All this didn't have much effect, if any, on the Western way of life during Buchanan's term, except for those directly involved, because the West didn't really get revved up until after the Civil War. 

(Source: Wikipedia, with my comments thrown in.)

Thursday, April 7, 2011

A short peek at the Pony Express/True Grit

This invention of necessity to speed up the mails (The Pony Express) was only in exitsence for about eighteen months until no longer needed because of the telegraph. I was thinking about this during the writing of the last post, which mentioned St. Joe, MO, briefly. I took the little side tour a few years ago through the Pony Express Museum with my wife's nephew who lived there. The Express served a meaningful purpose and a useful but short life. The trail was almost 2,000 miles to California with almost 200 way stations and I guess that Buffalo Bill (William Cody) still holds the record for the longest ride between two points, riding  322 miles in 21 hours, forty minutes, although Jack Keetley did about the same thing riding 340 miles in thirty-one hours. Some of the other riders were: Johnny Fry, William Upson, James Randall (the first rider going east from San Francisco to Sacramento - by boat), and "Pony Bob" Haslam (Robert Haslam), who holds the record for the fastest ride (120 miles in 8 hours and 20 minutes) and got wounded by an arrow on the way.  (Source: Wikipedia.)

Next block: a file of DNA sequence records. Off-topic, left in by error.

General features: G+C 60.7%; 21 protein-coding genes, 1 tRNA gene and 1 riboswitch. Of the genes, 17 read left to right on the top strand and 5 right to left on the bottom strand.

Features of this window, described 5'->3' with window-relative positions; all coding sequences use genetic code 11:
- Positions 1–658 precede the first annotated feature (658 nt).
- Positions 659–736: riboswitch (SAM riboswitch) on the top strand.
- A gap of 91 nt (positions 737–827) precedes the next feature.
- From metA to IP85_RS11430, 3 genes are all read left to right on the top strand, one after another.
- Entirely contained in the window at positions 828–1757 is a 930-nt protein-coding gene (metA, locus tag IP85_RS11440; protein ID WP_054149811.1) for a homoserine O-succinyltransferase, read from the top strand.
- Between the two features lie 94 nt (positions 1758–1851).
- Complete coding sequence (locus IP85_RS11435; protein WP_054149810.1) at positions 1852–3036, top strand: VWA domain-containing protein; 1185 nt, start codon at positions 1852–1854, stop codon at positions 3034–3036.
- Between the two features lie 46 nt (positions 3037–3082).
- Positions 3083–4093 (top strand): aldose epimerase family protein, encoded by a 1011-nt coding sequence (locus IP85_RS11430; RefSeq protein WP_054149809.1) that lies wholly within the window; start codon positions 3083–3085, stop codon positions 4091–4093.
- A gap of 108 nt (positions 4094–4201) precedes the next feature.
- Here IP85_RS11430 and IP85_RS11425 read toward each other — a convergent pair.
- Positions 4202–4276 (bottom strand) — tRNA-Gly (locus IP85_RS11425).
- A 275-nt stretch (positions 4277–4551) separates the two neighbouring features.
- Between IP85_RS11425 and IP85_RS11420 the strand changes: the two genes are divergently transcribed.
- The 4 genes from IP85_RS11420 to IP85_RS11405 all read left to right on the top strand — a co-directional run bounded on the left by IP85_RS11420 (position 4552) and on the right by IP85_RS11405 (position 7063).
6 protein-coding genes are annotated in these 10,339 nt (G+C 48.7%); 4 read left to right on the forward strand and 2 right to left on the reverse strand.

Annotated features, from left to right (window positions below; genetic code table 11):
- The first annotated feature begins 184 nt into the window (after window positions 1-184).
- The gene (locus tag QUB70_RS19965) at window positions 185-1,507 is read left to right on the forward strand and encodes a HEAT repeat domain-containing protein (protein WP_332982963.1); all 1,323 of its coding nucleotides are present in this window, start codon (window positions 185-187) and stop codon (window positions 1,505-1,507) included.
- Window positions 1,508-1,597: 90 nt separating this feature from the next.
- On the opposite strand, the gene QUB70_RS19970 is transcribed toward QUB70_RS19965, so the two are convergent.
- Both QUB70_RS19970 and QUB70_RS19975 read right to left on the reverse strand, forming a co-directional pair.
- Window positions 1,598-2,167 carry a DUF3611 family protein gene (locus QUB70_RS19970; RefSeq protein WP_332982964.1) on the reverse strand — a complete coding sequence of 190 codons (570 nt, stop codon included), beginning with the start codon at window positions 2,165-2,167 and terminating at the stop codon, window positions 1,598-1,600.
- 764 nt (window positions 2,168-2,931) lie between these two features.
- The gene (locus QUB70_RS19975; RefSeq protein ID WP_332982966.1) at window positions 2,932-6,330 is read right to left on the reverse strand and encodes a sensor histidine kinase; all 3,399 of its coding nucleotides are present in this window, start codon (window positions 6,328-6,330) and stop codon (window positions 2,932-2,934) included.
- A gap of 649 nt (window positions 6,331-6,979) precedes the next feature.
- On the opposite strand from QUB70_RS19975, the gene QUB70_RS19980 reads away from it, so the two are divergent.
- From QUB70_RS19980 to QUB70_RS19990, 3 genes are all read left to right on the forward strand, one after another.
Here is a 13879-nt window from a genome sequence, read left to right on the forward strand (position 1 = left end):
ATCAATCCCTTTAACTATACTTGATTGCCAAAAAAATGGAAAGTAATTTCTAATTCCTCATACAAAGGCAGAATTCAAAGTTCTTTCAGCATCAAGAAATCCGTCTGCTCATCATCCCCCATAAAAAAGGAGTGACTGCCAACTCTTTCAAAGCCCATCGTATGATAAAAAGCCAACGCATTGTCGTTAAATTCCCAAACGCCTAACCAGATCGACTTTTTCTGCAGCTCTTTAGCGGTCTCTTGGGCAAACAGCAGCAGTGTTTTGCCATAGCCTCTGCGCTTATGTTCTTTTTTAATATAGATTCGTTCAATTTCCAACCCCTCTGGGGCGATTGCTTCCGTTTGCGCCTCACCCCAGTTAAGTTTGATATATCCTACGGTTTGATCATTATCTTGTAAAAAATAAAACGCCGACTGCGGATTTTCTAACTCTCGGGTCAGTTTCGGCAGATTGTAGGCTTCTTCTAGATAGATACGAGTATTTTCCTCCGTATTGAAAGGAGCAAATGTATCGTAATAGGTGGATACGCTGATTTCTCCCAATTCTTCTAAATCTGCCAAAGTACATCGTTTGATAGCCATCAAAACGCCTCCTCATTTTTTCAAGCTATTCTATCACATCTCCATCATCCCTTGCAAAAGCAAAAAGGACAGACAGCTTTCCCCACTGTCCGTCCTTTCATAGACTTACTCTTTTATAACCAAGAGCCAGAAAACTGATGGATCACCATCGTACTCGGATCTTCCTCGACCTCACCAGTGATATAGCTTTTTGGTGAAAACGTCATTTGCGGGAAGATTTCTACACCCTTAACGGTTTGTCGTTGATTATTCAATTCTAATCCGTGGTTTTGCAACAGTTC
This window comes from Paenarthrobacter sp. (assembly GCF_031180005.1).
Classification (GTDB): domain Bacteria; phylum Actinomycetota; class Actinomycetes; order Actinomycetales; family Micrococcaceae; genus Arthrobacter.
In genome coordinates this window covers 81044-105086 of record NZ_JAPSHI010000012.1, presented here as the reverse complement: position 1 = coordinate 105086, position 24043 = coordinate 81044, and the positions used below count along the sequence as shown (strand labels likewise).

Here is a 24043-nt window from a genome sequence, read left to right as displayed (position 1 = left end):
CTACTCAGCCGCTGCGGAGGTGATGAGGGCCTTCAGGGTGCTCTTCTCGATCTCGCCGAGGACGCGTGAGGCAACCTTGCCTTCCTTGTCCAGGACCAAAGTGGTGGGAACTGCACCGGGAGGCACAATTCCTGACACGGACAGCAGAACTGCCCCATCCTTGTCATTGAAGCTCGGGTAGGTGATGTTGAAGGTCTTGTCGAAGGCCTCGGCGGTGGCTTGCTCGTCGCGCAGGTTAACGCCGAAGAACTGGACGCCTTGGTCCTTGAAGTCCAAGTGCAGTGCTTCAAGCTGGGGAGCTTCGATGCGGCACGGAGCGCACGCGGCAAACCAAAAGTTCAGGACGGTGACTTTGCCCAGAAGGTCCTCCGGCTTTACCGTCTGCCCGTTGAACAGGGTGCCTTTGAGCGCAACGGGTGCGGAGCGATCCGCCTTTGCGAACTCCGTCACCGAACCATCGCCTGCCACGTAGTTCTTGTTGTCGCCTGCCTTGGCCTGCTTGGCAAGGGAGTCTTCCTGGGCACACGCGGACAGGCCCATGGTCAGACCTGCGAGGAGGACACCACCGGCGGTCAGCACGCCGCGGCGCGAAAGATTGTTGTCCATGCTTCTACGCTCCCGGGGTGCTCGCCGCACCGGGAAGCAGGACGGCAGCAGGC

John Wayne's eye patch from True Grit is going up for auction in LA October 3-6, 2011, as reported by Reuters, along with some personal items, e.g., cowboy boots, hats, etc.

Sunday, April 3, 2011

Kanesville, Iowa/Council Bluffs City/Fire on the Pawnee Reservation

My great-grandfather on my mother's side of the family lived in the area or in the town of Kanesville, Iowa, from 1846 to 1850 when he and family emigrated to the Rocky Mountains. Kanesville was the fitting out point for the Mormons traveling to the West, and with the gold-rushers going to California in 1849, it became the main starting point along the Missouri River for emigres along with St. Joseph and Wesport, Missouri. Kanesville was named for Thomas L. Kane, a man sympathetic to the Mormons who negotiated in Washington for the Mormon use of the land. On the western side of the Missouri was Winter Quarters, Nebraska Territory, now surrounded by Omaha..

My ggfather grew corn on his property, worked as a miller, and cut logs during his stay in Kanesville, from which he was able to make enough money to outfit a wagon to carry him and family West. The rush of gold-seekers helped a lot of them that were stuck while working to get in shape for the journey, sending prices higher than normal and causing scarcities in some crops and supplies.

Kanesville was changed to Council Bluffs in 1852 as being more fitting since the Lewis and Clark expedition meeting was held here at Council Bluffs with the Indians and with most of the Mormons having departed.  As far as I know, the Indian Agency has always been called the Council Bluffs Agency. At least is was called that when my other gggrandfather on my father's side was working for the Indian Agent in the late 1830's until 1847 in the Territory of Nebraska on the Pawnee Reservation. When the Pawnees became upset and set his house on fire, there was no mention of my gggrandmother, although his two sons were there with him. I assume she was living in Kanesville or maybe Winter Quarters during this time.

You may get a chuckle from my story about my great-great-grandfather's Journey to the Rocky Mountains published in the May 2010 issue of Frontier Tales,